I fly the American flag in front of my house to remind me of the radical freedoms I have as a U.S. citizen. As an American woman, seeing the flag as I leave and return to my home inspires my resolve to speak loudly for social justice, to vote for elected officials according to my conscience, and to practice civility toward my fellow citizens. I’m free to join a march for BLM or women’s rights. I’m free to assemble for protests against injustice. I’m free to read and study the ideas of great thinkers, philosophers, and writers, as long as the text is written in English. For me, access to books, any and all of them, is a treasured freedom and one of my greatest pleasures.
Flying the American flag where I can see it every day reminds me that the same freedoms belong to every citizen. I’ll admit, sometimes I’ve taken my freedoms for granted, like my freedom to exist without fear in public spaces—the grocery store or strolling in the park—without being alert for violence. William T. Vollmann writes about the kind of violence I’m talking about in his essay, “The Back of My Head.” Vollmann was working as a journalist in Sarajevo, Bosnia-Herzegovina, during 1992 when the capital was under siege. While walking through the city, Vollmann felt like a target was tattooed on the back of his head. He writes, “No matter which way I turned, the sniper who was going to kill me kept the back of my head in his sights.” Always, Vollmann felt like a sniper was behind him, no matter how often he turned around. I have generally never had to worry about the equivalent of a sniper behind me. In the best of all possible worlds, every U.S. citizen, regardless of race, gender, age, marital status, national origin, religion, or disability, would own the right and freedom to exist without fear of being shot in public from sea to shining sea.
Even though we have not yet attained the nation’s highest ideals, I fly the American flag because it evokes them—democracy, rights, liberty, opportunity, and equality. When I decided to fly an American flag at my house, I wanted to abide by the rules of the U.S. Flag Code. I fly the flag continuously and properly illuminate it at night. There are other rules, and most of us know them, like the flag should never touch the ground or anything beneath it. I didn’t know the preferred way of disposing of a worn-out flag was to burn it. I’ve always associated burning the flag with protests that arise when its ideals fail to manifest, when democracy falters, when rights and liberties are denied, when opportunity and equality don’t exist. When protesters burn the flag, it functions as a conflict symbol, its desecration inflaming differences between factions who value the flag differently.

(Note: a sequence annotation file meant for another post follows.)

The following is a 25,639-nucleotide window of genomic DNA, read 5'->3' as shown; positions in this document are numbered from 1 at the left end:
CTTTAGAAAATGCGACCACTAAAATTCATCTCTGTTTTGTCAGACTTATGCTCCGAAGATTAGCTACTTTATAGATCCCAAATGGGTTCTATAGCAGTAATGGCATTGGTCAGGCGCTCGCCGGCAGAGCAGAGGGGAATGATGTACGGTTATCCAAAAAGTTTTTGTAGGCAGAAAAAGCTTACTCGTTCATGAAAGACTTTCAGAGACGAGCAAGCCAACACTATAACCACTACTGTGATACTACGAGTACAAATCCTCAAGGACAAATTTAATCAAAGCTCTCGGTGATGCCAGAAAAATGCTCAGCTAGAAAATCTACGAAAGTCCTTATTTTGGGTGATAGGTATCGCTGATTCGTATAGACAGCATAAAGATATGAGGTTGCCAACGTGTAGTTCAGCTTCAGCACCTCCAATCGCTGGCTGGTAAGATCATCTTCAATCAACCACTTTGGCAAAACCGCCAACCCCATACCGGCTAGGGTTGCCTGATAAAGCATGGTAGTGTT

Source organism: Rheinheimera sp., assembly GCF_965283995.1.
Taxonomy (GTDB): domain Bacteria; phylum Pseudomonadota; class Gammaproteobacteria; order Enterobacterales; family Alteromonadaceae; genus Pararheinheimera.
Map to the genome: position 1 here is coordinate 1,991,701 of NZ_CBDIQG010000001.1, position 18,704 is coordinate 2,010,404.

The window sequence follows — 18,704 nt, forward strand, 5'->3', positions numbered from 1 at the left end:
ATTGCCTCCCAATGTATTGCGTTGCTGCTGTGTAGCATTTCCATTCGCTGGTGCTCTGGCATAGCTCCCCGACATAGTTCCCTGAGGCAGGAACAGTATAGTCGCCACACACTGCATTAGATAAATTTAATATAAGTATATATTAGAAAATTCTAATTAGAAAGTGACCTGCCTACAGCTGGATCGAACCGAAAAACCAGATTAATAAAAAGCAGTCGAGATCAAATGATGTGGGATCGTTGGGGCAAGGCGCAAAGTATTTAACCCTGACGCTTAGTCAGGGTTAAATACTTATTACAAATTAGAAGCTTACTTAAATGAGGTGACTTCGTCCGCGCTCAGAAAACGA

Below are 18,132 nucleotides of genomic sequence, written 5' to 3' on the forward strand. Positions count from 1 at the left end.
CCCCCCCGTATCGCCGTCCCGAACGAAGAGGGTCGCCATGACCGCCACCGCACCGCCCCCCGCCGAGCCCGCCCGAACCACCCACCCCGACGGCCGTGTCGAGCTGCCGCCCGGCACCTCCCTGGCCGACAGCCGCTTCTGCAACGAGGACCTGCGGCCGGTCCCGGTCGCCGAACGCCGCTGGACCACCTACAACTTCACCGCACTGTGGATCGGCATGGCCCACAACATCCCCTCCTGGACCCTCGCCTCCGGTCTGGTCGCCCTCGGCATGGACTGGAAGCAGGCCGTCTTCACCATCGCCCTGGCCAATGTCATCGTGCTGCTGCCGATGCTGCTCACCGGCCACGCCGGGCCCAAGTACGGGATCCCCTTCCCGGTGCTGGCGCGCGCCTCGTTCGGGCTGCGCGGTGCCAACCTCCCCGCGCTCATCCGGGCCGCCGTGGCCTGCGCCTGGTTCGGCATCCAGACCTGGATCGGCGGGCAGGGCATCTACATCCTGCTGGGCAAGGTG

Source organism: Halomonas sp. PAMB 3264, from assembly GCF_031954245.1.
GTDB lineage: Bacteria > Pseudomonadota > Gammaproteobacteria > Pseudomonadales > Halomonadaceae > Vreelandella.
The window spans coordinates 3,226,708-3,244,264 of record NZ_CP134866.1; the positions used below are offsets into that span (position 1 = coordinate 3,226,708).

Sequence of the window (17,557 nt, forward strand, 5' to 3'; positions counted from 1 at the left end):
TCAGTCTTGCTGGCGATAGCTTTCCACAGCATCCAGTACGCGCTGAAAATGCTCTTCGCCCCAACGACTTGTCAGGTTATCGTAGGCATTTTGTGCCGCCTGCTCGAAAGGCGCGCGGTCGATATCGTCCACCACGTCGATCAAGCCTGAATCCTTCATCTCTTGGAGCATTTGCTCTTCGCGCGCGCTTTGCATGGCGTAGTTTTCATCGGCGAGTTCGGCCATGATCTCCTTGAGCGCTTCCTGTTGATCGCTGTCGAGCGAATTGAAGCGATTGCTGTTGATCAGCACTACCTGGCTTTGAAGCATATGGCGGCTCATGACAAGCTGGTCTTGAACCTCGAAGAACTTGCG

The odd thing about the value of the American flag is that capitalism desecrates it in every possible way. According to the U.S. Flag Code Section 8i., the flag should never be used for advertising purposes in any manner whatsoever. The Code lists a slew of items that the flag should not be used for, including apparel, bedding, drapery, cushions, or handkerchiefs, and it is not to be printed on paper napkins, boxes, or anything designed for temporary use and discard. Fourth of July paper plates, anyone? American flag iconography is ubiquitous in the marketplace; it can be found on products as various as guns, jockey shorts, and cigarette lighters, not to mention condoms, garbage bags, bikinis, and flip-flops. Capitalism absorbs the American flag and excretes it in various forms: as a taunt, a threat, a joke, a fashion statement, the symbol retaining power but also becoming meaningless due to its diffusion. We don’t flinch when barbecue sauce desecrates our holiday paper plates or when we toss them in the trash can.
By the opposite token, when someone refuses to pledge allegiance to the flag or burns the flag in protest, its desecration is often viewed as the highest treason. Flag-burning protestors are accused of “hating” America, while flag-bearing protesters sometimes use it as a weapon. At an anti-desegregation demonstration in 1976 in Boston, a white teen holding a huge American flag charged a Black man while using the flagpole like a spear; the attack was captured in a photograph that appears in the series, Fiasco: The Battle for Boston, hosted by Leon Neyfakh. Given our nation’s history of slavery, violence against Blacks, and systemic oppression, it’s not hard to see the American flag as an embodied lie, a symbol of promises that have never been kept.
Maybe the American flag is ruined, between capitalism and historical facts. But if I gave up on flying it, it would feel like giving up on too much. The radical freedoms that are my right, and every citizen’s right, are the spirit of the American flag today. You can turn it into a cocktail napkin or set it on fire, and still the ideals that the flag stands for remain as important guides in our present moment, at least for me. I’d like to acknowledge that our present moment is a nightmare: pandemic, overt racist violence and mayhem, and all known ice caps melting as the sixth great extinction gets underway. Flying the flag makes me feel just a little bit better. That’s why I keep it in the spotlight.